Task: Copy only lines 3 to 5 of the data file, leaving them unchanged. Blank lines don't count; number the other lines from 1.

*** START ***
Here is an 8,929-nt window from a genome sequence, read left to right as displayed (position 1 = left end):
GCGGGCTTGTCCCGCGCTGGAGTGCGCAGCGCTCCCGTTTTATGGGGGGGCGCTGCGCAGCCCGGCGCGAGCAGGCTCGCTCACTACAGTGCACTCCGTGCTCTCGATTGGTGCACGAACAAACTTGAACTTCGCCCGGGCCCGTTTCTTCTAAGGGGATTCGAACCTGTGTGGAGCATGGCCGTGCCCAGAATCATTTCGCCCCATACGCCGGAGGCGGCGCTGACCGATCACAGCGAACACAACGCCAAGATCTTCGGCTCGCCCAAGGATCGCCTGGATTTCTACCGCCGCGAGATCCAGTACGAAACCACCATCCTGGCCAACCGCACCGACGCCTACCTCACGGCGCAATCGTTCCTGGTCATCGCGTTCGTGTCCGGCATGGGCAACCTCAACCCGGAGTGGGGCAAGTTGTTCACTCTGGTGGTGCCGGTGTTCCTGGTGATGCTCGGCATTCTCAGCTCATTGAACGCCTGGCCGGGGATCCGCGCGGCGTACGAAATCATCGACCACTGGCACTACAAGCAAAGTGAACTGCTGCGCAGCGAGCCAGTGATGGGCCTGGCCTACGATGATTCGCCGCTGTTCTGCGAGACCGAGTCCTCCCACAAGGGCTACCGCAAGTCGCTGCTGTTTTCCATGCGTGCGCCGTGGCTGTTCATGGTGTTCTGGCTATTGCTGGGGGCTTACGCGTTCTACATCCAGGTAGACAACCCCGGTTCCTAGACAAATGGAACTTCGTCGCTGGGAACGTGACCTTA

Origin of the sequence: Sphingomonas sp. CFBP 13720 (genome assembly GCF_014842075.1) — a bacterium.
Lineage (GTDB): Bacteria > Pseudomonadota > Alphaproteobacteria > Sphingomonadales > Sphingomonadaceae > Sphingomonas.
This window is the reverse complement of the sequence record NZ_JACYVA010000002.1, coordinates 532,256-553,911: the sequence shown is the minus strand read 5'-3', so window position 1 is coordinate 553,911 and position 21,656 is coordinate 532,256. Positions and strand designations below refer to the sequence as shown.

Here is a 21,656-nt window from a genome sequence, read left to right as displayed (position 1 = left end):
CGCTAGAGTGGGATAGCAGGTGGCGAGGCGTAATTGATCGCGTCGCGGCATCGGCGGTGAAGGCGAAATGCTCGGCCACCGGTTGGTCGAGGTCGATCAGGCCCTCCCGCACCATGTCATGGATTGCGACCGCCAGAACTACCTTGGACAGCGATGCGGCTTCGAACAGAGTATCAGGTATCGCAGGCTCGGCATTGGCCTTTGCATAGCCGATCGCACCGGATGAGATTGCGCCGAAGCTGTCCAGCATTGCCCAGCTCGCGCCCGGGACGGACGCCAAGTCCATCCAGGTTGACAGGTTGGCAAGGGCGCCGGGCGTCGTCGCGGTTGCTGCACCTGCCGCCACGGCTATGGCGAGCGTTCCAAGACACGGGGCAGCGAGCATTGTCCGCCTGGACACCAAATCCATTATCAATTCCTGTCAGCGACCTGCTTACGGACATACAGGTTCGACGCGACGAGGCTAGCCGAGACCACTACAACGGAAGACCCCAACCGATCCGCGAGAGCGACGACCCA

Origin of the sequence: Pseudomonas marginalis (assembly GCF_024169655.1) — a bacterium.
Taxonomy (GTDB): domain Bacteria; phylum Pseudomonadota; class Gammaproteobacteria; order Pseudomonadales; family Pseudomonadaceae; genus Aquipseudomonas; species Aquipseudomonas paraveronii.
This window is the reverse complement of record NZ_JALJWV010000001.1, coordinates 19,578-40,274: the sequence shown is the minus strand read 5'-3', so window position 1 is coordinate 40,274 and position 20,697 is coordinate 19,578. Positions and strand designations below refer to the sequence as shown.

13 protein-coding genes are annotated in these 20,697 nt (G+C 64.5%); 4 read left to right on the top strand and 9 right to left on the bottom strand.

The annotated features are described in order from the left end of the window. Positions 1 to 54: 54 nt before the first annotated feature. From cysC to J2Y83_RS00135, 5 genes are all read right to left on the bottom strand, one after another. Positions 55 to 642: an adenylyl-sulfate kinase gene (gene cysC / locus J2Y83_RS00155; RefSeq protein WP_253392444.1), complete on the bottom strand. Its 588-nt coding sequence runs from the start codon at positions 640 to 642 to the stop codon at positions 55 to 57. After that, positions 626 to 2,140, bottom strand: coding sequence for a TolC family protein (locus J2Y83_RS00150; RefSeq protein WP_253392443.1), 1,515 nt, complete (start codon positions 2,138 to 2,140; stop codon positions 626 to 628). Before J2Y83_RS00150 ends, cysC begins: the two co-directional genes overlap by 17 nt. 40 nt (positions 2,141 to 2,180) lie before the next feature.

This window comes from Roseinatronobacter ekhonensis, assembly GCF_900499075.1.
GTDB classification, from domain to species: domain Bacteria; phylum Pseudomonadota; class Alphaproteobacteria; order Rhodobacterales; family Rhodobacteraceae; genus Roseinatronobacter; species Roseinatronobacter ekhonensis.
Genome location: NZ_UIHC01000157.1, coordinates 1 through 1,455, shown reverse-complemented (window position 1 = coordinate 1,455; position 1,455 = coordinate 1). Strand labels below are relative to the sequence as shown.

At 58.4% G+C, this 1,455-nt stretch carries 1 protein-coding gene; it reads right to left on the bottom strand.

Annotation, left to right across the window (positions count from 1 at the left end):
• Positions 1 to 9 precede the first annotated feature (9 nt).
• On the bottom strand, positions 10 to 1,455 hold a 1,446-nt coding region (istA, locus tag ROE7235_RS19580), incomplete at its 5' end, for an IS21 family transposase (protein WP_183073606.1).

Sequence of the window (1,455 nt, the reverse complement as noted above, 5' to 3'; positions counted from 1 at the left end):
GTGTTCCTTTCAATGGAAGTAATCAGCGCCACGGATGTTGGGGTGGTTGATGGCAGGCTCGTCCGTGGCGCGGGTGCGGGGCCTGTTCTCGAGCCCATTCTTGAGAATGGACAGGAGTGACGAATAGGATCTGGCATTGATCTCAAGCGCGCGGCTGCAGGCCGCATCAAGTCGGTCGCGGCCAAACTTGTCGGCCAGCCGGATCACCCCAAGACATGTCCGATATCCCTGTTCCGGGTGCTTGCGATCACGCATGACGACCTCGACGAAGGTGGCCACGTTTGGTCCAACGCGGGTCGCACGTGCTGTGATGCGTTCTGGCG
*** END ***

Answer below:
Origin of the sequence: Sphingomonas sp. CFBP 13720 (genome assembly GCF_014842075.1) — a bacterium.
Lineage (GTDB): Bacteria > Pseudomonadota > Alphaproteobacteria > Sphingomonadales > Sphingomonadaceae > Sphingomonas.
This window is the reverse complement of the sequence record NZ_JACYVA010000002.1, coordinates 532,256-553,911: the sequence shown is the minus strand read 5'-3', so window position 1 is coordinate 553,911 and position 21,656 is coordinate 532,256. Positions and strand designations below refer to the sequence as shown.